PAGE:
Anders v. Zurich American Insurance Company

Filing 10

MEMORANDUM AND ORDER re: 7 MOTION to Remand Case to State Court filed by Plaintiff Steve Anders. Motion is DENIED. Signed by District Judge Rodney W. Sippel on 12/17/15. (CAR)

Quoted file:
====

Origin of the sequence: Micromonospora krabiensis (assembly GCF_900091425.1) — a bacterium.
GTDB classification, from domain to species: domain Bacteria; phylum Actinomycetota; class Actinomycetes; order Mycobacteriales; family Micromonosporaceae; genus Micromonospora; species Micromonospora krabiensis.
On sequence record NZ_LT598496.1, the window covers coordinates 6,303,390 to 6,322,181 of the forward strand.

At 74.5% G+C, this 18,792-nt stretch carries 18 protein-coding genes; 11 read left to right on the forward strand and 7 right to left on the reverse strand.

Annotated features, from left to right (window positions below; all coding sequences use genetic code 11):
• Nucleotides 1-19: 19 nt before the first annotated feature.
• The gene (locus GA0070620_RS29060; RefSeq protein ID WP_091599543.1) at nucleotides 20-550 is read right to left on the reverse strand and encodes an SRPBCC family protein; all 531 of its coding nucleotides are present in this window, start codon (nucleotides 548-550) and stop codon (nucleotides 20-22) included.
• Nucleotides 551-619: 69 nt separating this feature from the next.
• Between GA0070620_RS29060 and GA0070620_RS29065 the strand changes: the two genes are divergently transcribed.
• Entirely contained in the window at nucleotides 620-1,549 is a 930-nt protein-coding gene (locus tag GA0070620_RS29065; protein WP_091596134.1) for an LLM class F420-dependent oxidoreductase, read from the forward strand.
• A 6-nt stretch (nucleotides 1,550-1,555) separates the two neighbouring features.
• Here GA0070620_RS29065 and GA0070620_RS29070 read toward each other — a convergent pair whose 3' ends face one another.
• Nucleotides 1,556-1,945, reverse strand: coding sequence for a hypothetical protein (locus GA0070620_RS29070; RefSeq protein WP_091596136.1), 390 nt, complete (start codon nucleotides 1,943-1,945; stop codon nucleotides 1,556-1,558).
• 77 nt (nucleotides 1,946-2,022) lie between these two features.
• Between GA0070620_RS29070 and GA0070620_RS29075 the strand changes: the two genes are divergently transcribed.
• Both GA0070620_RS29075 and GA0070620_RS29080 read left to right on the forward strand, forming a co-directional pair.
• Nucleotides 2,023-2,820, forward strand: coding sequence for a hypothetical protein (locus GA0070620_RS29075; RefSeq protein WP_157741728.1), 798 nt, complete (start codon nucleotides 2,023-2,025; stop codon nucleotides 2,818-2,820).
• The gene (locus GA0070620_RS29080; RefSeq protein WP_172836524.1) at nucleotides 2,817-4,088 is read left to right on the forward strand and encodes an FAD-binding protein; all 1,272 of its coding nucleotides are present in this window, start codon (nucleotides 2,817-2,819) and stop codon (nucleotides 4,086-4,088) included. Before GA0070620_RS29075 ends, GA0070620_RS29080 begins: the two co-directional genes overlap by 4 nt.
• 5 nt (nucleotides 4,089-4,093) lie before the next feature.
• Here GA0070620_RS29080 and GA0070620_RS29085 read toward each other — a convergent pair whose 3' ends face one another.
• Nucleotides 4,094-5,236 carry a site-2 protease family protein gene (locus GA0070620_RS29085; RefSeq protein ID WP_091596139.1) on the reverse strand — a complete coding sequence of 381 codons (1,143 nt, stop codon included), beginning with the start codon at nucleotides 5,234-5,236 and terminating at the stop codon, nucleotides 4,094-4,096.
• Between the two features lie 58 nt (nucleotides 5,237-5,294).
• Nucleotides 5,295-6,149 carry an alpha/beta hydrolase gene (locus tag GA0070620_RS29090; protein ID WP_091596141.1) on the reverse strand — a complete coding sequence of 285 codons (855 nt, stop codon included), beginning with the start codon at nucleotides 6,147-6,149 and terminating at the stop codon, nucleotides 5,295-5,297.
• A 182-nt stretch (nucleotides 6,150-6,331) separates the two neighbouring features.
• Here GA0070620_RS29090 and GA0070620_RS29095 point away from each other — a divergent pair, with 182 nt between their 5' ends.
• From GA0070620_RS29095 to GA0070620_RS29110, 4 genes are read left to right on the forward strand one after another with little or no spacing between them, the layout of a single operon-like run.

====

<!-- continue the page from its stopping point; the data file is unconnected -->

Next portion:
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UNITED STATES DISTRICT COURT EASTERN DISTRICT OF MISSOURI EASTERN DIVISION STEVE ANDERS, Plaintiff, vs. ZURICH AMERICAN INSURANCE COMPANY, Defendant. ) ) ) ) ) ) ) ) ) ) Case No. 4:15 CV 1803 RWS MEMORANDUM AND ORDER This insurance dispute is before me on plaintiff Steve Anders’ motion for remand. Defendant Zurich American Insurance Company timely removed this case to this Court on December 8, 2015, alleging diversity jurisdiction under 28 U.S.C. § 1332. 28 U.S.C. § 1332(a) requires an amount in controversy greater than $75,000 and complete diversity of citizenship among the litigants to establish diversity jurisdiction. In its notice of removal, defendant alleges that the amount in controversy is in excess of $75,000 and that complete diversity of citizenship exists because plaintiff is a citizen of Missouri and defendant is a citizen of New York and Illinois. On December 11, 2015, plaintiff filed a motion to remand this action. Plaintiff argues that diversity of citizenship does not exist because defendant, an insurance company, is a citizen of every state of which the insured is a citizen. 28 U.S.C. § 1332(c) provides: (c) For the purposes of this section and section 1441 of this title— “(1) a corporation shall be deemed to be a citizen of every State and foreign state by which it has been incorporated and of the State or foreign state where it has its principal place of business, except that in any direct action against the insurer of a policy or contract of liability insurance, whether incorporated or unincorporated, to which action the insured is not joined as a party-defendant, such insurer shall be deemed a citizen of— (A) every State and foreign state of which the insured is a citizen; (B) every State and foreign state by which the insurer has been incorporated; and (C) the State or foreign state where the insurer has its principal place of business;” 28 U.S.C. § 1332(c) (emphasis added). The key term here is “direct action.” Despite plaintiff’s argument otherwise, the term “direct action” as used in § 1332(c) does not encompass suits brought by an insured plaintiff against his or her insurer. See Chinnock v. Safeco Nat. Ins. Co., No. 10-04105CV-W-FJG, 2010 WL 2803056, at *3 (W.D. Mo. Jul. 15, 2010) (“In cases in which a plaintiff is suing her own insurance company, courts in Missouri and the Eighth Circuit have found that these suits do not constitute ‘direct actions.’”); see also Niesman v. Cincinnati Ins. Co., No. 4:05-CV-1794-CAS, 2006 WL 27213 (E.D. Mo. Jan. 5, 2006) (“Courts have uniformly defined the term ‘direct action’ as used in [§ 1332(c)] as those cases in which a party suffering injuries or damage for which another is legally responsible is entitled to bring suit against the other's liability insurer without joining the insured or first obtaining a judgment against him.’ When an insured brings a claim against his own insurer, ‘no direct action [exists] because the insurer's status is not that of a payor of a judgment based on the negligence of one of its insureds.’”) (internal citations omitted). I find that this action by plaintiff, an insured, against his own insurer, is not a “direct action” under section 1332(c), and that defendant has established by a preponderance of the evidence that I have subject matter jurisdiction over this action. As a result, plaintiff’s motion for remand will be denied. Accordingly, 2 IT IS HEREBY ORDERED that Defendant Zurich American Insurance Company’s Motion for Remand #[7] is DENIED. ____________________________ RODNEY W. SIPPEL UNITED STATES DISTRICT JUDGE Dated this 17th day of December, 2015. 3

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